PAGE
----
Hundreds of Iraqis attended the first reading festival in war-torn Mosul this week following the recapture of the city from Islamic State militants.
A nine-month campaign by Iraqi forces and a US coalition wrestled back control of Mosul from IS in July but caused widespread devastation in the city, with much of western Mosul destroyed.
The festival was held on Wednesday in the gardens of the central library inside the University of Mosul, which IS militants had burned down.
The group looted the university after seizing Mosul in 2014 and set faculties and a treasured library on fire during the last days of fighting, before being pushed out by Iraqi forces earlier this year.
Local publishers and writers donated around 10,000 books to the festival, local organisers said, while thousands more were donated to the library to replenish its depleted stocks.
The festival included live music, poetry readings and arts and crafts.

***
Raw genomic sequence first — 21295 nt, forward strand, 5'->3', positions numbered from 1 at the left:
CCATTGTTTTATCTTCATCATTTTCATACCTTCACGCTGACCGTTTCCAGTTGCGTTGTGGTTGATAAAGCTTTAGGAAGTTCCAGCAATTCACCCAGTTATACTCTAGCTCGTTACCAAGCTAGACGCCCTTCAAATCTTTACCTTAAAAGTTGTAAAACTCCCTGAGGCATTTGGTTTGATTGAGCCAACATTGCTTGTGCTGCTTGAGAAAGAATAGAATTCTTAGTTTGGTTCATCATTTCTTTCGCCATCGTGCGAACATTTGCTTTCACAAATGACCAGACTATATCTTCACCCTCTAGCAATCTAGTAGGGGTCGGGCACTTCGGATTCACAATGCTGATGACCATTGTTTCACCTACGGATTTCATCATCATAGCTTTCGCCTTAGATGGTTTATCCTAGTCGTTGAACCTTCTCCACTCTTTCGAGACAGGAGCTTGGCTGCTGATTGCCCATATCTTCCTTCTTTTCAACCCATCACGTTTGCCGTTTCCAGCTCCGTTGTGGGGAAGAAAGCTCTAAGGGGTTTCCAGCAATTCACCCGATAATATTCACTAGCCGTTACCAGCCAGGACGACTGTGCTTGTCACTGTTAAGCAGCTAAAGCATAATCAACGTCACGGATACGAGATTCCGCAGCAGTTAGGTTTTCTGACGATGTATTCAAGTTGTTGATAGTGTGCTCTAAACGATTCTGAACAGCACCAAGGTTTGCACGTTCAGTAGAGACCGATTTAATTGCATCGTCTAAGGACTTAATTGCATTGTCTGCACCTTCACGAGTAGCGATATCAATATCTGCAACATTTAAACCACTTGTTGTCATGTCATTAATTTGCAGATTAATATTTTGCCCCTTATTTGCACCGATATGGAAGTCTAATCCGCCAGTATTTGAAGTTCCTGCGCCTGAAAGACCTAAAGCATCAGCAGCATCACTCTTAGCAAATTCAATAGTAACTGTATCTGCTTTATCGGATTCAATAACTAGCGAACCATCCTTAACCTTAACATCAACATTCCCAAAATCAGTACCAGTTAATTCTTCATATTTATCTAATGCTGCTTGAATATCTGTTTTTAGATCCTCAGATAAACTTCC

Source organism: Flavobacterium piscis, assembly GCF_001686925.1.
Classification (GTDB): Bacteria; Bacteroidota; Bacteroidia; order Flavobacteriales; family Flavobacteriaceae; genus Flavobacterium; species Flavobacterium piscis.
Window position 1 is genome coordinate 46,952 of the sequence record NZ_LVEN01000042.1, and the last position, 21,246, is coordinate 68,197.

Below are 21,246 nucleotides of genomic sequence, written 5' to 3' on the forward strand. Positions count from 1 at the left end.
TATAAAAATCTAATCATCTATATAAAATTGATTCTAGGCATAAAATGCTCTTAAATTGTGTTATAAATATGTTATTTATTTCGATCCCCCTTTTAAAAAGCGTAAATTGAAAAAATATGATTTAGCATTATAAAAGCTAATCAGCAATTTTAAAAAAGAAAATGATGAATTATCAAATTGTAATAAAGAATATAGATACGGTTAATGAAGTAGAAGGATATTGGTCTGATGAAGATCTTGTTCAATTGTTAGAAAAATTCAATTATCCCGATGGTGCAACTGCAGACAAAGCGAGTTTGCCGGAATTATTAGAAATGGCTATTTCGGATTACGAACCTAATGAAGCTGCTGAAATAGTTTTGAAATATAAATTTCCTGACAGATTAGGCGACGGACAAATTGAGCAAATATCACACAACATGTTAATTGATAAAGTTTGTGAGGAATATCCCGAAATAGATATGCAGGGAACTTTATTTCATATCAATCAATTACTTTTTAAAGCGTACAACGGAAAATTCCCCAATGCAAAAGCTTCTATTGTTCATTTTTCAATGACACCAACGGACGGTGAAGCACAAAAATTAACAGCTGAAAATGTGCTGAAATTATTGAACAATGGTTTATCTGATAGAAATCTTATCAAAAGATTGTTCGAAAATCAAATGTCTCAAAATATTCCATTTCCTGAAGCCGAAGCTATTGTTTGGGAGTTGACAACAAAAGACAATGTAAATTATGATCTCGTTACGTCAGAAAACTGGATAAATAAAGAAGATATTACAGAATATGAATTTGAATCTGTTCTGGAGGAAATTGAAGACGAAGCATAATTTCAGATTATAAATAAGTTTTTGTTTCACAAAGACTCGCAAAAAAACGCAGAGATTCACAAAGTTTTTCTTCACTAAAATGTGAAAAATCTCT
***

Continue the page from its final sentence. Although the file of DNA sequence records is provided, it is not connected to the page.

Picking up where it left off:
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Organisers said the event was a cultural celebration to change the stereotype of Mosul after years of rule under IS extremists.
The university is located in eastern Mosul, where civilians have largely returned home and schools, businesses and markets are open again.
In the west of city, 15 neighbourhoods were completely destroyed in the fighting with around 230,000 people still displaced from their homes.
First & biggest post IS reading festival was held on Mosul Univ Campus. 7000 books were gifted to the crowds & 6000 to the demolished Lib.a href="https://t.co/5vzI9DyJ1b">pic.twitter.com/5vzI9DyJ1b— Ali Y. Al-Baroodi (@AliBaroodi) September 6, 2017
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